"Bear ye one another's burdens, and so fulfill the law of Christ" Gal 6:2 Maybe it's where I am in life. Maybe I just am more cognizant of things. But it seems wherever I look around me, there are friends, family, and associates struggling with issues. Many are health-related, some are financial, occasionally it involves broken relationships. Sometimes just a kind work, a short note, even an email, letting them know you are thinking of them, can be a rich blessing. What can you do for someone today? Barton
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Brice's Crossroads: "Tactical Triumph, Strategic Loss" by J. A. Barton Campbell, COL, FA, USAR(Ret) Barton was born in Chattanooga, TN, but has spent over half his life in Virginia, including attending high school in Norfolk. He is a alumnus of Princeton University, graduating with a degree in engineering, where he was also commissioned in Field Artillery thru the ROTC. He spent two years active duty with the 2nd Infantry Div., and then 28+ years in the National Guard and Army Reserve. He is a graduate of the Command and General Staff College and Army War College, and his decorations include the Legion of Merit, the Meritorious Service Medal with 3 OLC, the Army Commendation Medal, and the Army Achievement Medal w/OLC, plus various service ribbons. Barton's civilian career was primarily with Reynolds Metals Company in engineering, sales and marketing, taking early retirement in 1996. He subsequently served on the staff of Reserve Officers Association at its National Headquarters in DC from 1997-2001. He was Executive Director of the Museum and White House of the Confederacy, 2002-2004, subsequently serving as a member of the Board of Trustees, stepping down in 2010 after completing his second term. Along with his wife Madge, they especially enjoy travel, particularly European river cruises. Sporting clay shooting is another "sometimes" fun activity. He first joined the Sons of Confederate Veterans in 1954. Barton's great-grandfathers were MAJ William Peyton Campbell, 1st Ark Mtd Rifles, and COL William A. Johnson, 4th Ala, Forrest Cavalry Corps. Barton was a founder and charter member of the JEB Stuart Camp, Midlothian, VA. He served as general chairman of the 1996 Centennial Reunion for the SCV in Richmond. He also belongs to the MOS & B and the OSC. Barton's activities include veterans' and heritage organizations; he and his wife are members of the Presbyterian Church in America (PCA), Gideons International, and have a son and daughter, and five granddaughters.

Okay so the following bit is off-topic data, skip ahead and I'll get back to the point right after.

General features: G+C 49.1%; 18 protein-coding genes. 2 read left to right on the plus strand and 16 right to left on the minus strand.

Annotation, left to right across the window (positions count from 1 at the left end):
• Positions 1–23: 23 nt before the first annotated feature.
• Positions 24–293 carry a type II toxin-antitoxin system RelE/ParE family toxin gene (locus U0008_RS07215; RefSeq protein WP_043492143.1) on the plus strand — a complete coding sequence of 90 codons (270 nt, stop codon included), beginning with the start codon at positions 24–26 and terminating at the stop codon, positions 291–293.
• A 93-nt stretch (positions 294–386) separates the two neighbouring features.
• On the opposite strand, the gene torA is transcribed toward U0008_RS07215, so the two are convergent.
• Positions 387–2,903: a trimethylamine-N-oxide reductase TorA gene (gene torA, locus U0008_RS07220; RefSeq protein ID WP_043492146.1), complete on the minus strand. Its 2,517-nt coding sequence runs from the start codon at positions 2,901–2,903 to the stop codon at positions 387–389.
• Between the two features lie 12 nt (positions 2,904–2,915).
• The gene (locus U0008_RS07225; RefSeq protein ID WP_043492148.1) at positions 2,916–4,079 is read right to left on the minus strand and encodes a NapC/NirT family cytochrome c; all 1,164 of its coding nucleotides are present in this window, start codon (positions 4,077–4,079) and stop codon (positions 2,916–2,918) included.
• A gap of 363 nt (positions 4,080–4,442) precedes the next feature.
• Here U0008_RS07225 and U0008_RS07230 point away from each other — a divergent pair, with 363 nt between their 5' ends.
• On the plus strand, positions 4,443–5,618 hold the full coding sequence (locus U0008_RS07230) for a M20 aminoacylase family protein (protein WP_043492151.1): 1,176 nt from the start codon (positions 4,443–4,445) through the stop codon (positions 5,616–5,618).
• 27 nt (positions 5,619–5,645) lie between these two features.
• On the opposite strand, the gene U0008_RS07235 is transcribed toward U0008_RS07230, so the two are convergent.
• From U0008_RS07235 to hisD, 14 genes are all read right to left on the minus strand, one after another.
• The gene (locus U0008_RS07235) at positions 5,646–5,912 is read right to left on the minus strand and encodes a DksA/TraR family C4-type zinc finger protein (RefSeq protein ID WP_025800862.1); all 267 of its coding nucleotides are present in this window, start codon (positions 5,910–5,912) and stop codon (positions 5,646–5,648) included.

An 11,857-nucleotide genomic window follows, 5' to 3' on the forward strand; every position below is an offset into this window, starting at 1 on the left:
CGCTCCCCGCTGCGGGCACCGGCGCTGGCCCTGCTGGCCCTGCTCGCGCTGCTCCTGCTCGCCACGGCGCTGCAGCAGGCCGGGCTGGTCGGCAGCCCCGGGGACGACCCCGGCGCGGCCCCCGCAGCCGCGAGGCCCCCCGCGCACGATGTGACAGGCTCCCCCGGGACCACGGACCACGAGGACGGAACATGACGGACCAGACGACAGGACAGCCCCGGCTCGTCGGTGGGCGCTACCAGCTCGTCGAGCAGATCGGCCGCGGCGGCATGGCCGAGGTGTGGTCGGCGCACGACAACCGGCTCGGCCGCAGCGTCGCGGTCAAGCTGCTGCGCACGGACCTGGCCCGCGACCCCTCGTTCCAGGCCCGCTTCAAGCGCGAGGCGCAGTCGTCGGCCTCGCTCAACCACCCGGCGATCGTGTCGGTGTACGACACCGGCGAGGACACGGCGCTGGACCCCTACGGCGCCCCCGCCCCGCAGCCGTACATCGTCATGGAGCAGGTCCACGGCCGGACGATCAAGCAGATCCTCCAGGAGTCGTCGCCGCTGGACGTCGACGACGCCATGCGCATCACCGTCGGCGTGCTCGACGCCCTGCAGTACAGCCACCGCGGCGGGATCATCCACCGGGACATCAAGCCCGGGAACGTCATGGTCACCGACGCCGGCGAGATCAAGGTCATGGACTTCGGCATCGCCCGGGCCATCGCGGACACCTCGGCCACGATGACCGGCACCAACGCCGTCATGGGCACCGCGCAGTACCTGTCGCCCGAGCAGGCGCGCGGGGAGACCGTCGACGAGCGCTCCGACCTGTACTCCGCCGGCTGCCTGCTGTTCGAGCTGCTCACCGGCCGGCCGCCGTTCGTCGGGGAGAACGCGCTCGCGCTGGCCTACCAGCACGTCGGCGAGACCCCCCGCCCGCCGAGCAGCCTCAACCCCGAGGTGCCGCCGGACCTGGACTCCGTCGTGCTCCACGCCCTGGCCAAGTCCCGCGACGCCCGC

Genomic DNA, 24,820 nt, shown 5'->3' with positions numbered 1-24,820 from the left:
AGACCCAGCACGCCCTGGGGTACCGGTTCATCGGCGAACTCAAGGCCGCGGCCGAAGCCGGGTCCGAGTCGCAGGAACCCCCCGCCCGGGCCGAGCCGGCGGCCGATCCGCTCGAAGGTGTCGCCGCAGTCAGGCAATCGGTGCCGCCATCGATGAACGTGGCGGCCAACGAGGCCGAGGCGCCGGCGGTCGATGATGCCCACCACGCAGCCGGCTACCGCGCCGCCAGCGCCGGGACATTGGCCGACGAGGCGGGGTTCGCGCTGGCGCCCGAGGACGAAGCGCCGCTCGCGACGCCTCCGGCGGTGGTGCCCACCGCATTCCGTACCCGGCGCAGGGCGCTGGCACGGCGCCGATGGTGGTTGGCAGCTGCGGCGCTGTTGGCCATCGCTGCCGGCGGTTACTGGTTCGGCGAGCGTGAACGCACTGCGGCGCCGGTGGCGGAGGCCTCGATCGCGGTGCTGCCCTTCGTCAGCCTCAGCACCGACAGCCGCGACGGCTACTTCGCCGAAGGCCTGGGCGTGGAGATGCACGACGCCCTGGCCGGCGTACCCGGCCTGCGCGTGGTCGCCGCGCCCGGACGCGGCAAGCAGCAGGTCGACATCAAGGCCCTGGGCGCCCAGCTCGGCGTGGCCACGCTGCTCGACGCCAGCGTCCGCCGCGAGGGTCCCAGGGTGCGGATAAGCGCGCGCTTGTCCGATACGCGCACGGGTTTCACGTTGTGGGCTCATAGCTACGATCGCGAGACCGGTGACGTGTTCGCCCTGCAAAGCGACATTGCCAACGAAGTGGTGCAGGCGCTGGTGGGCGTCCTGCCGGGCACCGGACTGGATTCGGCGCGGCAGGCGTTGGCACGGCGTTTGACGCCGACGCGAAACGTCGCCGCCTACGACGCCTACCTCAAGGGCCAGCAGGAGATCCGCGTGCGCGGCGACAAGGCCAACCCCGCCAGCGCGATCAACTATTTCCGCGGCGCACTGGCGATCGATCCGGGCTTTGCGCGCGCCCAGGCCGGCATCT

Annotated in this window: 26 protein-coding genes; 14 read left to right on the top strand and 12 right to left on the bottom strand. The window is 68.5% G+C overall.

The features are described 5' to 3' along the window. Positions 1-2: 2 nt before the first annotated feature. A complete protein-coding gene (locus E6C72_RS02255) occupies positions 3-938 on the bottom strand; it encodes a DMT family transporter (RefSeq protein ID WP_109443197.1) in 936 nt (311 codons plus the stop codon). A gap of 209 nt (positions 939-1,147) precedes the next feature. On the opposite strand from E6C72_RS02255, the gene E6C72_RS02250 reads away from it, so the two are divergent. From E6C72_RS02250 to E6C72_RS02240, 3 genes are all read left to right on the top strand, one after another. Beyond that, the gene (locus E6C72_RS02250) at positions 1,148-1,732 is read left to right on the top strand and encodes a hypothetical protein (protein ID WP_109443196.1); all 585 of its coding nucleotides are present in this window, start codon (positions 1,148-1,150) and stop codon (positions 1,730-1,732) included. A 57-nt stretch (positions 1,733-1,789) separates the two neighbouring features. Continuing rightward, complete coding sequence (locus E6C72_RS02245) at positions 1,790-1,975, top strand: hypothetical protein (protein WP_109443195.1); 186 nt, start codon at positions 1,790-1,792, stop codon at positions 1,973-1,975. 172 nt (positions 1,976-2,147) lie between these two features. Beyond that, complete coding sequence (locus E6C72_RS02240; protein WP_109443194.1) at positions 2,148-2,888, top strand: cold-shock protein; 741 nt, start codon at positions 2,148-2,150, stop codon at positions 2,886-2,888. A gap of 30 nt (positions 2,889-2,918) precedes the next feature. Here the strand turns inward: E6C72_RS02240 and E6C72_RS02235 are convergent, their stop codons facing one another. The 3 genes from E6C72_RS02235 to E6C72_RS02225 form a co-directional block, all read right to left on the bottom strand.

Sam Craghead of the Museum of the Confederacy started his power point presentation about CSS Shenandoah by giving legal background of maritime issues in 1861. An international treaty following the Crimean War abolished privateering, declared that a blockade had to be effective, and prohibited a nation from blockading its own ports. Thus, Yankee blockading of Confederate ports was tacit recognition that the Confederate States of America was an independent nation, despite Lincoln's acting as if it were not. In April 1861 Jefferson Davis approved privateers, bur neutral ports would not accept captured ships. Neutral ports would also not accept ships captured by belligerent navies. That left the Confederacy with one choice-destroy the ships. Confederate Secretary of the Navy Stephen R. Mallory sent James Dunwoody Bulloch (Theodore Roosevelt's uncle) to Liverpool, England to have ships built for the Confederacy . Britain could not arm them, so they were sent to foreign ports to be armed. CSS Florida was armed in Nassau and CSS Alabama was armed in the Azores. Confederate commerce raiders such as these destroyed 200 Yankee ships, crippling the US merchant fleet. 715 ships were sold to the British. Sea King, built in Scotland as a merchant ship and troop transport, combined sail and steam power and was registered in Liverpool in 1863 . Bulloch had her sail to Madeira in October 1864 to rendezvous with the supply ship Laurel and become armed. Sea King was renamed and commissioned as CSS Shenandoah. James Iredell Waddell, a veteran of 20 years service in the United States Navy prior to joining the Confederate Navy, was named commanding officer. Shenandoah was terribly undermanned because of the British Foreign Enlistment act which prohibited British citizens from serving in the navies of warring nations. Shenandoah captured several prizes in the Atlantic en route to Cape Horn. In the Pacific, she refitted in Williamstown, the port of Melbourne, Australia, and headed north. She burned four whalers in the Caroline Islands and then sailed into the Bering Sea, where she captured more prizes. In her attacks, Shenandoah captured 1,053 prisoners, but harmed none. Shenandoah captured and burned several ships in June 1865. On 2 August Waddell learned from Baracouta that The War had ended. He was afraid that Shenandoah would be considered to be a pirate ship and didn't want to risk going to an American port, so he disarmed her and sailed 17,000 miles to Liverpool. She was decommissioned 6 November 1865 and turned over to the British. The British authority in Liverpool said he could not determine the nationality of the unkempt crew members, so he released them all. The ship was sold to the Sultan of Zanzibar and was renamed El Majidi. Her sailing days ended when she was beached in a hurricane off Zanzibar in 1872. After The War a commission awarded $15 million in gold dollars to be paid by Britain to the US for damages to merchant ships by the English built commerce raiders. The tremendous weight of that amount of gold made it impossible to ship. Britan paid the gold to European holders of US bonds. Walter January Meeting Attendance: 28